However despite this personal bias, in the end I was disappointed by the book. Catherine Bailey poses 3 questions, based on the gaps she finds in the Rutland family archives - what did the 9th Duke want to hide by removing papers and letters covering 3 periods , 1894, 1909 & 1915? Only the first and 3rd questions were answered - the 1909 gap remains more or less a mystery. As other reviewers have already commented, by structuring the account like a dectective story, with herself as the detective, the author is repetitive, and much of the last half about the 1915 secret includes a lot of irrelevant detail, which would have benefitted from strict editing.

I've used the tile 'So What...?'for this review, because just by looking at the photographs, one can correctly guess 2 of the answers. Any researcher worth his/her salt should surely have been interested to look over the castle on first arrival, and therefore seen the chapel and the sculptured memorial to Haddon (although donated by the 9th Duke to the Tate, it is stll there, and there's a copy in the chapel at Haddon Hall.) The date of John's marriage to Kakoo should also have alerted her to a possible connection with the 1915 gap. Instead she says that she thought their marriage had "nothing to do with the war" - OH...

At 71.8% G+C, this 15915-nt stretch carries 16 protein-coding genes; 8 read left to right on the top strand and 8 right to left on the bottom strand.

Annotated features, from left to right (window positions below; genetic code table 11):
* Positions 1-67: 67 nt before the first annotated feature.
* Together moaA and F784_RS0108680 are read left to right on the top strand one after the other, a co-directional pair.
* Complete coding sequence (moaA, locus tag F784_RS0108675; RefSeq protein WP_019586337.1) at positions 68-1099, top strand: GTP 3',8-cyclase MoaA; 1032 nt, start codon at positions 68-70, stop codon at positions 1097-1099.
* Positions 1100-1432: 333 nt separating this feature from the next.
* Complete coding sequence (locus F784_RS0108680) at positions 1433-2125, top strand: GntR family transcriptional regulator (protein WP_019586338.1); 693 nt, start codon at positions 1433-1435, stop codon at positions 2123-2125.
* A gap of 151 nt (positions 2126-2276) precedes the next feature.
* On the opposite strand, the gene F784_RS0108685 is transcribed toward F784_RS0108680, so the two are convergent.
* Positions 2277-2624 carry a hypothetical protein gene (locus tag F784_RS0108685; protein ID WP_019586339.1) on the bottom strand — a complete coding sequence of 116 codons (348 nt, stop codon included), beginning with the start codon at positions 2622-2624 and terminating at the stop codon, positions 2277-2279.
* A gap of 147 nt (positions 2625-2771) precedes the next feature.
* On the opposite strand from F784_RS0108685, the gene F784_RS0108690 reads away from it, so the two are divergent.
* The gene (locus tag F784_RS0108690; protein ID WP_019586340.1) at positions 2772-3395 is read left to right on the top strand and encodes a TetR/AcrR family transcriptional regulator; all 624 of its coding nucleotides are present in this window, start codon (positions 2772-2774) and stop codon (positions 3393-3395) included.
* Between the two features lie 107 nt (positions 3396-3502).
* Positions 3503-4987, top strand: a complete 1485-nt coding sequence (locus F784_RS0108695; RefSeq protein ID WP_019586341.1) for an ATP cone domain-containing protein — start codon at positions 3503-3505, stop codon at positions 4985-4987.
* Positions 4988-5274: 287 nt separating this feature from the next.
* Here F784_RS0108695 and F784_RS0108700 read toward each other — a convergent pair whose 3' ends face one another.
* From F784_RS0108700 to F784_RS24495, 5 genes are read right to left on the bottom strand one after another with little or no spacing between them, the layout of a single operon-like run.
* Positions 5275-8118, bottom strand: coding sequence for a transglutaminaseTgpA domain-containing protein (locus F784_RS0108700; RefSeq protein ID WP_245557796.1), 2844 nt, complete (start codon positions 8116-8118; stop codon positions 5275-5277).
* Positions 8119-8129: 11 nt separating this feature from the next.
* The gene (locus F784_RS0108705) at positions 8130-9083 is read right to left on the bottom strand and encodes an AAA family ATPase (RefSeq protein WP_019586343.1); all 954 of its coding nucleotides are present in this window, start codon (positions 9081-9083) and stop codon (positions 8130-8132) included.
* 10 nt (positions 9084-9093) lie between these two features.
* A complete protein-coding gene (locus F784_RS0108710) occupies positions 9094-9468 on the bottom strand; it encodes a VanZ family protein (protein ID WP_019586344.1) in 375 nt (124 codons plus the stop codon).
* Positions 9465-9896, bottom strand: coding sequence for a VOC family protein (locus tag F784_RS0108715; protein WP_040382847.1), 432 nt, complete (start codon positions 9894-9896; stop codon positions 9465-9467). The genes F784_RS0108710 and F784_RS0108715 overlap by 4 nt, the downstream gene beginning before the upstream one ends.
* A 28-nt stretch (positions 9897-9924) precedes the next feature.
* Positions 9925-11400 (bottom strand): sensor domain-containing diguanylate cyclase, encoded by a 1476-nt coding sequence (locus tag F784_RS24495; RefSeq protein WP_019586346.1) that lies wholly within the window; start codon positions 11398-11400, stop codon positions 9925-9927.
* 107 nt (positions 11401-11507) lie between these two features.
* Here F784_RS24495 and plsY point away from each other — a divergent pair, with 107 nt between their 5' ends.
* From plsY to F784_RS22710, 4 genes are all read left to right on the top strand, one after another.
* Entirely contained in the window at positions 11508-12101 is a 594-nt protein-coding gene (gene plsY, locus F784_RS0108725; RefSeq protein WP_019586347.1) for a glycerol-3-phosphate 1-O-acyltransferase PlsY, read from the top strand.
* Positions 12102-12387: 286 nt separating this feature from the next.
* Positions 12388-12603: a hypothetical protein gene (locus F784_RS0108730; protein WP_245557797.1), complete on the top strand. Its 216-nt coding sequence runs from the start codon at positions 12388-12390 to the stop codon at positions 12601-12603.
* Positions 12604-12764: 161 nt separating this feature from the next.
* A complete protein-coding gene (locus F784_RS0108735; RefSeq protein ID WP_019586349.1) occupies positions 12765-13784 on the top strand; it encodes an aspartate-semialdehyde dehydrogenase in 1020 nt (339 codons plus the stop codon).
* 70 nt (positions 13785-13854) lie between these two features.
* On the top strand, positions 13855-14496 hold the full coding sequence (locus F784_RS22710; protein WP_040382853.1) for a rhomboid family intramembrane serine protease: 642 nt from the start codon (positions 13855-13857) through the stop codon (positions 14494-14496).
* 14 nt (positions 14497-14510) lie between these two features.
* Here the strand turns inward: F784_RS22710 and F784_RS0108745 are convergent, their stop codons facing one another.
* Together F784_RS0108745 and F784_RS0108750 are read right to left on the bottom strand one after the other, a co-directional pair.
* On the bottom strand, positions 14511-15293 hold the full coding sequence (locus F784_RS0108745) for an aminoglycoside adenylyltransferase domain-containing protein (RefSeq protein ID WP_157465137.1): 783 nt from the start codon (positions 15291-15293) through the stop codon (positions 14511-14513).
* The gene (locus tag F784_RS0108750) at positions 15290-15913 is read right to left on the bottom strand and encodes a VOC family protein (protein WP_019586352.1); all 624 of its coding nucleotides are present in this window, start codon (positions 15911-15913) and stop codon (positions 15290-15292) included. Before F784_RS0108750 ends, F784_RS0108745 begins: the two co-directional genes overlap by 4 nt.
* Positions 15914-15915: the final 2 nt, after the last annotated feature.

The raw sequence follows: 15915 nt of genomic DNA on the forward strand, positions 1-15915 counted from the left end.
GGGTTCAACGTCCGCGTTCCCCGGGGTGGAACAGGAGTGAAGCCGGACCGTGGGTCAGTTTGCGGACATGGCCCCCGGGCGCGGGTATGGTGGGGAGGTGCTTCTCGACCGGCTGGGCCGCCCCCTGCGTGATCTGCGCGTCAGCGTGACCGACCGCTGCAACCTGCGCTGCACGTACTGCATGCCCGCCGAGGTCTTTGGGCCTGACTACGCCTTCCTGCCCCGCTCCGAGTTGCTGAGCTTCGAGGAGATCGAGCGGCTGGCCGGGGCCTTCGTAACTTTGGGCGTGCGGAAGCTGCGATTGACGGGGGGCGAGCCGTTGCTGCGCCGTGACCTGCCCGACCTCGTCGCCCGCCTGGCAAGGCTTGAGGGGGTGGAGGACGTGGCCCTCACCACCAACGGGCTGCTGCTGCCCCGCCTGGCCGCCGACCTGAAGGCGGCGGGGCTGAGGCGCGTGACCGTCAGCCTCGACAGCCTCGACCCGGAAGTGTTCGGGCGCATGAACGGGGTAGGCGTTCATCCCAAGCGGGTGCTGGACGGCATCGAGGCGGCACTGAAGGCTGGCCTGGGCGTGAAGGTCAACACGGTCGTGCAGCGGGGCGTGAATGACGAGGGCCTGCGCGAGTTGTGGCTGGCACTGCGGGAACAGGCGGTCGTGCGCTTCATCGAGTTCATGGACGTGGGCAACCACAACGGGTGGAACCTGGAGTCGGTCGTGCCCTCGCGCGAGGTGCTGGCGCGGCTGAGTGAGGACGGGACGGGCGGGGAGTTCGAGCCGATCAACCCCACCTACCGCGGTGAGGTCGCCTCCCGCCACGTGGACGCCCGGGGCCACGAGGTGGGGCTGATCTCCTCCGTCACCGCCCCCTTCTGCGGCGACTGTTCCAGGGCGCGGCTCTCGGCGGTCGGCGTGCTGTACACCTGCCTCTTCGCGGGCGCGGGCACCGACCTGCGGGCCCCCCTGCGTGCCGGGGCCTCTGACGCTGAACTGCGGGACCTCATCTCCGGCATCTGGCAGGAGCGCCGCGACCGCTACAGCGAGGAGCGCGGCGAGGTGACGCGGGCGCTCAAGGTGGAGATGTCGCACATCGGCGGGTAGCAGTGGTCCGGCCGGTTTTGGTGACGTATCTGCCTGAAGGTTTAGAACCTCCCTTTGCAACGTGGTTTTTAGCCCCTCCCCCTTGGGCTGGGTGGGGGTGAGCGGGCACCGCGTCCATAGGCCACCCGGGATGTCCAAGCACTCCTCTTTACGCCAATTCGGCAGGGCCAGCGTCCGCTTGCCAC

In conclusion, although we are given yet another picture of the priviledged, hypocritical and sometimes cruel lives of the British aristocracy, I think the Secret Rooms makes rather a mountain out of a molehill.


Pistache
Pistache
by Sebastian Faulks
Edition: Hardcover

1 of 1 people found the following review helpful
3.0 out of 5 stars From radio to page, 6 July 2013
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This review is from: Pistache (Hardcover)
I've enjoyed most of Sebastian Faulks' novels (4-5*), and I love the radio quiz programme 'The Write Stuff', and always relish his parody pieces. However somehow, for me, they didn't have quite the same impact on the page. I think I missed Sebastain's voice and clever impersonations, and they are so brief to read. It's good to pick up and dip into, but that's all really. Sorry..I debated whether this should have 4 stars, and may do for some, but not for me.